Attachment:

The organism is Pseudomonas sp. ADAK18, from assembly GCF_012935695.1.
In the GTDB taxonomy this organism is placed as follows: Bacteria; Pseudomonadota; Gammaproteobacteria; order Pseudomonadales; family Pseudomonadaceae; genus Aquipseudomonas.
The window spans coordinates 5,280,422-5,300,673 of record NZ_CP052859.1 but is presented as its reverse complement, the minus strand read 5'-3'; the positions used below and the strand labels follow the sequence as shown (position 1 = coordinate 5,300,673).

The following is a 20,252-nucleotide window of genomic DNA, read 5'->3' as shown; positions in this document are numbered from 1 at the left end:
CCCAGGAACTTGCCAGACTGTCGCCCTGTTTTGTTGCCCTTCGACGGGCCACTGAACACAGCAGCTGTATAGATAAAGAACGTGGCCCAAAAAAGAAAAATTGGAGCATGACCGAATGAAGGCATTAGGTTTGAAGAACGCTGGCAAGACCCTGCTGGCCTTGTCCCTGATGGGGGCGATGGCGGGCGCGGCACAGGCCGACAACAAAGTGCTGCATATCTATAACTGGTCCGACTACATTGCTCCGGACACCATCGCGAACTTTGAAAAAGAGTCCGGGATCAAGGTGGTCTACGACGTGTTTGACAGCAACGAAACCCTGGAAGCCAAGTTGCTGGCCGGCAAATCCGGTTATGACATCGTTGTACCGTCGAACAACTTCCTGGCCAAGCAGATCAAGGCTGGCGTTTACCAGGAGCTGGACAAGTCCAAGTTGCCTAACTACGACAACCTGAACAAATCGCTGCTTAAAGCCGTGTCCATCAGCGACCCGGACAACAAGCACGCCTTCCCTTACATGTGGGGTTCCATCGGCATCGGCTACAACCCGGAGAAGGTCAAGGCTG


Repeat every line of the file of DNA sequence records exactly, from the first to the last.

The organism is Pseudomonas sp. ADAK18, from assembly GCF_012935695.1.
In the GTDB taxonomy this organism is placed as follows: Bacteria; Pseudomonadota; Gammaproteobacteria; order Pseudomonadales; family Pseudomonadaceae; genus Aquipseudomonas.
The window spans coordinates 5,280,422-5,300,673 of record NZ_CP052859.1 but is presented as its reverse complement, the minus strand read 5'-3'; the positions used below and the strand labels follow the sequence as shown (position 1 = coordinate 5,300,673).

The following is a 20,252-nucleotide window of genomic DNA, read 5'->3' as shown; positions in this document are numbered from 1 at the left end:
CCCAGGAACTTGCCAGACTGTCGCCCTGTTTTGTTGCCCTTCGACGGGCCACTGAACACAGCAGCTGTATAGATAAAGAACGTGGCCCAAAAAAGAAAAATTGGAGCATGACCGAATGAAGGCATTAGGTTTGAAGAACGCTGGCAAGACCCTGCTGGCCTTGTCCCTGATGGGGGCGATGGCGGGCGCGGCACAGGCCGACAACAAAGTGCTGCATATCTATAACTGGTCCGACTACATTGCTCCGGACACCATCGCGAACTTTGAAAAAGAGTCCGGGATCAAGGTGGTCTACGACGTGTTTGACAGCAACGAAACCCTGGAAGCCAAGTTGCTGGCCGGCAAATCCGGTTATGACATCGTTGTACCGTCGAACAACTTCCTGGCCAAGCAGATCAAGGCTGGCGTTTACCAGGAGCTGGACAAGTCCAAGTTGCCTAACTACGACAACCTGAACAAATCGCTGCTTAAAGCCGTGTCCATCAGCGACCCGGACAACAAGCACGCCTTCCCTTACATGTGGGGTTCCATCGGCATCGGCTACAACCCGGAGAAGGTCAAGGCTG